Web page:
NRC’s first licensing rules (called Part 50) were onerous enough for the previous generation of nuclear reactors that the commission made a second rule (called Part 52) in 1989 in an attempt to streamline that process. But Part 52 was still aimed at the previous generation of nuclear reactors. The problem is that the new designs are so different from the old ones. With new designs diverging significantly from the previous generation, a change in approach is needed—it makes little sense to continue prescriptively mandating wheels for all modes of transportation when boats exist, and when next-generation cars could be hovercraft (who knows).
There are many examples of where technology-specific regulations limit innovation. For example, government regulations mandate inspection of airplane wings, for signs of corrosion. Aluminum corrodes, but the wings are increasingly made of carbon fiber, which doesn’t. Airplane developers have to figure out if they are allowed to use carbon fiber at all. If they can use this innovative material, how can they either show they are complying with irrelevant maintenance requirements intended for the previous generation of aircraft or, better yet, get relief from that regulatory burden altogether?
Cutting and pasting from the old rules will not meet the mandate Congress gave the NRC. Starting from a blank sheet of paper is the only option—a conclusion the NRC staff and Advisory Committee on Reactor Safeguards have also stated on multiple occasions, even though the current draft of Part 53 doesn’t reflect this need.
But even starting with a blank sheet of paper wouldn’t by itself be enough. Filling in the blank sheet of paper wrong would have perverse effects. Today’s reactors were designed in the 1960s, but are safe and reliable. The advanced reactors, because of passive safety features made possible by a half-century of engineering progress, are even safer; they are simply not capable of sustaining some of the accident scenarios postulated for current-generation reactors. (How, for example, do you get a core melt accident in a molten salt reactor, which is already molten in its ordinary operation?) But if the regulatory structure is clumsy enough, new reactors simply won’t get built. Or, perhaps they will be built, under the old, inappropriate system, which will mean that the federal government will spend tens of millions of dollars on developing an alternative system that no one will use.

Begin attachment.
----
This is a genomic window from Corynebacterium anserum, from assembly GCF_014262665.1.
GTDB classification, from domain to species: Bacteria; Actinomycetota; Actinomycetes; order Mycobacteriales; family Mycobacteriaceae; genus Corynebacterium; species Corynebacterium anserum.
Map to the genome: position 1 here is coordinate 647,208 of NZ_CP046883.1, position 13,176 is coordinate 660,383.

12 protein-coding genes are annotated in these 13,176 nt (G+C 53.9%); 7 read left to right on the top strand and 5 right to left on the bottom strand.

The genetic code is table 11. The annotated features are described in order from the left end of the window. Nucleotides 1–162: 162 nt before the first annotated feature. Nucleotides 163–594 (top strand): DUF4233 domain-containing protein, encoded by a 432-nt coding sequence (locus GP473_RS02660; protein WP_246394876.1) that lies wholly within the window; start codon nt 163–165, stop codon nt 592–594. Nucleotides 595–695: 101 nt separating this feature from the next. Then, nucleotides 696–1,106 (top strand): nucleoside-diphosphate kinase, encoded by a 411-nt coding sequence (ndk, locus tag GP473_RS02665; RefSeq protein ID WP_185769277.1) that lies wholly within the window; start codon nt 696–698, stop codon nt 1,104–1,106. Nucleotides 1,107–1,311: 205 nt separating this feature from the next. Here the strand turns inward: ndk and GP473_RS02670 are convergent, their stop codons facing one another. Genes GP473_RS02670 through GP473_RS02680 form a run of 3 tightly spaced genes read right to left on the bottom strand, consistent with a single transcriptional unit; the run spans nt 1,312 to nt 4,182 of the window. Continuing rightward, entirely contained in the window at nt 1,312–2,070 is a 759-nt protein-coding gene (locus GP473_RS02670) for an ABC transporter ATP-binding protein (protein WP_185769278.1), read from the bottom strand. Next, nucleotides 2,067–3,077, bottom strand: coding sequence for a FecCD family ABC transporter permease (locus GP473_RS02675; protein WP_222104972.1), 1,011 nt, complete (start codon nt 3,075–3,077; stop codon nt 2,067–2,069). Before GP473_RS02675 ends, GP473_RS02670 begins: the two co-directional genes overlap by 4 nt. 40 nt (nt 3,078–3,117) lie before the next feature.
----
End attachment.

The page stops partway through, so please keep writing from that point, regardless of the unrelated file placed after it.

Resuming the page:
It isn’t even clear that using the older systems would work. If we’re going to decarbonize the electric system, and use electricity to replace gasoline and diesel on the roads, and fossil gas in home heating and industry, we’re going to have to build reactors by the hundreds, in addition to other clean energy sources, just to meet electricity demand. That means licensing dozens of reactors per year. But it’s hard to imagine the current system handling more than a handful over that span. Near-term applicants already have to use the existing frameworks, with mixed results, because Part 53 is not available yet.
Now that the door is closed to comments on the existing draft, the NRC staff will start the work of evaluating public written and in-person comments (although the commenters, including the Breakthrough Institute, did not have a full draft to comment on). In the Spring, it will publish a formal draft in the Federal Register. At that point, despite its draft status, the general direction will be mostly set.
The NRC is not everyone’s favorite agency. But its staff are smart, dedicated engineers. The trick now is for those engineers to realize that they are facing a wide range of new technology and that, as a result, they need a fresh approach.